At Atlantic Port La Rochelle, the sector "Forest products" is made up of a "pulp" activity and another "timber" activity, in the form of logs or processed wood. The first French port for the import of forest products, La Rochelle port has seen in recent years the share of logs decrease in favour of paper pulp.
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Since the 80s, Atlantic Port La Rochelle plays a major role in the import of pulp required for the French production of processed products for consumption, thus reducing the volumes of finished product imports in France. To date, out of a market need of more than 2 million tonnes of pulp for production in France, about 30% of these imports pass through La Rochelle. The Port has provided support for these products during many decades, particularly by the construction of storage buildings, which is a key element for the sustainability of this sector.
The pulp market has experienced a major transformation over the last decade at the level of sources and at the level of pulp quality, especially due to the transfer of production from countries in the northern hemisphere to those in the southern hemisphere. In fact, the temperate countries (USA / Canada / Scandinavia) use long fibres from softwood with cutting cycles of 12-25 years, while emerging South American and Asian countries use short fibres , from the cutting of eucalyptus or acacia in tropical or subtropical areas requiring only a cycle of 7 to 8 years. Brazil has become the world leader in this cultivation by operating cycles over large areas. Chile is an exception, however, in this geographical area, since it has north and south (4000 km) parts of temperate and tropical zones.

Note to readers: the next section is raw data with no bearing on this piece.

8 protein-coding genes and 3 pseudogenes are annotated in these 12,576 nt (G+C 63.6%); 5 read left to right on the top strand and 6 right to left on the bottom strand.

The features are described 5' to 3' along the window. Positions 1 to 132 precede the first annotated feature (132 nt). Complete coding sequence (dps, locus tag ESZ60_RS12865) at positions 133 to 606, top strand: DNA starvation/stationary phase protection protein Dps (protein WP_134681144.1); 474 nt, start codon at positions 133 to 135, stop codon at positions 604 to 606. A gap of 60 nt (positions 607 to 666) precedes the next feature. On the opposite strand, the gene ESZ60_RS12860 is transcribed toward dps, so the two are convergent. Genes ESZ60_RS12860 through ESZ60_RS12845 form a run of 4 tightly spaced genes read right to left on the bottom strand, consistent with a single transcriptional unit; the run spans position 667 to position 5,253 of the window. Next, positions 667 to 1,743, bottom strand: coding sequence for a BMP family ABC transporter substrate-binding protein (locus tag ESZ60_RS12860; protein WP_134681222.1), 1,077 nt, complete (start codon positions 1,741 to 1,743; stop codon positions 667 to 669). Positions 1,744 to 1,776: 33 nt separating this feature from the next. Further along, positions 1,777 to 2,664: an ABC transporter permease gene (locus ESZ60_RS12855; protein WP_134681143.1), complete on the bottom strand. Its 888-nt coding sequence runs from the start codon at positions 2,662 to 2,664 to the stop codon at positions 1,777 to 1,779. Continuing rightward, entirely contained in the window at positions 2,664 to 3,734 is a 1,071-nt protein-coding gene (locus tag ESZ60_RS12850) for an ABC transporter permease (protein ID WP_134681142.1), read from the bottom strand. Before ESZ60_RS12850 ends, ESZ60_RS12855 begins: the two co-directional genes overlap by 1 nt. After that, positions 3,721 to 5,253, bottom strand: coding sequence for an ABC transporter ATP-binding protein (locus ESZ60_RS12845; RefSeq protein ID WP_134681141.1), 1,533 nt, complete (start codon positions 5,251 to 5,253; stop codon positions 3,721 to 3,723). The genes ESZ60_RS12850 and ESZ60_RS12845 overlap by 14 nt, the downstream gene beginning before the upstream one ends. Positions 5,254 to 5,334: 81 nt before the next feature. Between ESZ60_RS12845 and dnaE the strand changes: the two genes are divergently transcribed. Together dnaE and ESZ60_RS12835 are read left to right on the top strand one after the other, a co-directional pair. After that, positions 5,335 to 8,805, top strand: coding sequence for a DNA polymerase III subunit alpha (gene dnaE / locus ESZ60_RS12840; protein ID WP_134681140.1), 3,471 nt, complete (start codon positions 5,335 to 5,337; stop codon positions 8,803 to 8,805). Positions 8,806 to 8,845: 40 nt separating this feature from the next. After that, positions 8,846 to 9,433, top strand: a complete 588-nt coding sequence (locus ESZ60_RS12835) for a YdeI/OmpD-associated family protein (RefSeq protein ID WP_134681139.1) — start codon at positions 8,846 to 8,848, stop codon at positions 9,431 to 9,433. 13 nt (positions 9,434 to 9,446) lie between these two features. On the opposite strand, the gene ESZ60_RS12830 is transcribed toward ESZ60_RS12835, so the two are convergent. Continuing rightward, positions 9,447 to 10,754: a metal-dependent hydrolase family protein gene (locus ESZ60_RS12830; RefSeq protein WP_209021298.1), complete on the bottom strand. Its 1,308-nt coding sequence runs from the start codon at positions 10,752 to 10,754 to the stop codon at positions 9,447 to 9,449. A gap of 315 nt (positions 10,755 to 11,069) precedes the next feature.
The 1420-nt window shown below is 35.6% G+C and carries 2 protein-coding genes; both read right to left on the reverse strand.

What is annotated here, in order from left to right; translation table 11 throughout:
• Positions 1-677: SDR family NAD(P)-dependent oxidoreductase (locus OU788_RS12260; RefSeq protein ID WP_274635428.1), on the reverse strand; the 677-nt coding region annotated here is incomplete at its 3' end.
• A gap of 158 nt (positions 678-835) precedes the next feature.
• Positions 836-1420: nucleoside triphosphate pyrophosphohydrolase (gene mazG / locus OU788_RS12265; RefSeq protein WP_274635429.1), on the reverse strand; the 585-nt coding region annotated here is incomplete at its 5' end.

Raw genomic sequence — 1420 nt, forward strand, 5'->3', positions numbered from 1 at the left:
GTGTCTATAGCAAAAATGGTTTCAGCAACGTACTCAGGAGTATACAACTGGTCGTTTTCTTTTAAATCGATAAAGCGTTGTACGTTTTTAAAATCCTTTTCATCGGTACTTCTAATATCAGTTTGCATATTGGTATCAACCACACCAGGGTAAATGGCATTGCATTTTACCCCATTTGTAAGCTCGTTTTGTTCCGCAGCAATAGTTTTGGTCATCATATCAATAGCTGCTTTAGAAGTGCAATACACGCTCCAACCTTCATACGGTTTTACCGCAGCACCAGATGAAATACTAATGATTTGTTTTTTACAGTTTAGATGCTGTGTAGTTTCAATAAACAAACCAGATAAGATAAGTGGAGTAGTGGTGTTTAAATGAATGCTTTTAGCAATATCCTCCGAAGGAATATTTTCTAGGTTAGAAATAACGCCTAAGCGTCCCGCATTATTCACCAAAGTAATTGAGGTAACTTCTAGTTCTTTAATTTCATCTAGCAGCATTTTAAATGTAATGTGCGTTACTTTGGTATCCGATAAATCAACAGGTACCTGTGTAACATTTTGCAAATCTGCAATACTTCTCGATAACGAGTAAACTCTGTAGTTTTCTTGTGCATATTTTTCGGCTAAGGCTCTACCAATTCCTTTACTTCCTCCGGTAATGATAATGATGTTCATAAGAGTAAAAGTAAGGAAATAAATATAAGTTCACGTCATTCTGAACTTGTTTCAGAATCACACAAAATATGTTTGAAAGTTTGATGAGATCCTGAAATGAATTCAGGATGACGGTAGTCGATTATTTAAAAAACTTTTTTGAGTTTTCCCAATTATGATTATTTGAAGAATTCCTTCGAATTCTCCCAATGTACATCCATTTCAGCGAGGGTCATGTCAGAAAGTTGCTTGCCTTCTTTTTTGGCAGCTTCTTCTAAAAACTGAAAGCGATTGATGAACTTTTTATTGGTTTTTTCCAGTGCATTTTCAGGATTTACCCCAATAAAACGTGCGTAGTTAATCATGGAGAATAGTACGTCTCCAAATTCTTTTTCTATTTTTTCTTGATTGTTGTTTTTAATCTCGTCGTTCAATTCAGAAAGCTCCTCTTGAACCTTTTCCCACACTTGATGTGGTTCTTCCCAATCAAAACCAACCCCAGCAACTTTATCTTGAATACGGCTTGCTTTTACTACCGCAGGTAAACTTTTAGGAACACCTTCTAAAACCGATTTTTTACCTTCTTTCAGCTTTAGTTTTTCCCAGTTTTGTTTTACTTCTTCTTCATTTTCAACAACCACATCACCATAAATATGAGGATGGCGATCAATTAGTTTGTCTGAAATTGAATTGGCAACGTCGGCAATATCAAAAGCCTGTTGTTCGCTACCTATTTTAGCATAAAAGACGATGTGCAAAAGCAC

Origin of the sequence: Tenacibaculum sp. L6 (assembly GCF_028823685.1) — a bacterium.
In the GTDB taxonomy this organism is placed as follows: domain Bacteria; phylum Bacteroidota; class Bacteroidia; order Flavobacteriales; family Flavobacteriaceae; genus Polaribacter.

The Port now receives large flows of South America to the detriment of North America, albeit with residual tonnages from the Scandinavian countries.
Wood in the form of logs or processed
In the first part of the twentieth century, a parasite affected regions in eastern France that contributed to the timber industry, mainly plywood. Due to a large availability of poplars in the Marais Poitevin, replacing the previously used species, the massive production of veneer is then positioned in Niort area. The discovery of tropical species in the 50s in Africa, Bombax in Ivory Coast and Okoume in Gabon, completed the products used for rotary cutting in the manufacture of plywood.
Since the last ten years, in order to bring added value to the country holding the resource, veneer manufacturers have invested in upstream peeling sites and complete the plywood production using poplar.
It is the same for species of raw tropical logs, whose imports have become residual in the last five years, in favour of finished or semi-finished products produced upstream.
Since the early 2000s, softwoods are present on the Port, due to the initiative of a distributor, with products processed in the country holding the resource (Scandinavia, Baltic and Russia). The Port of La Rochelle is thus fully equipped to serve the Forest products sector, by supplying both softwood and exotic woods to this market.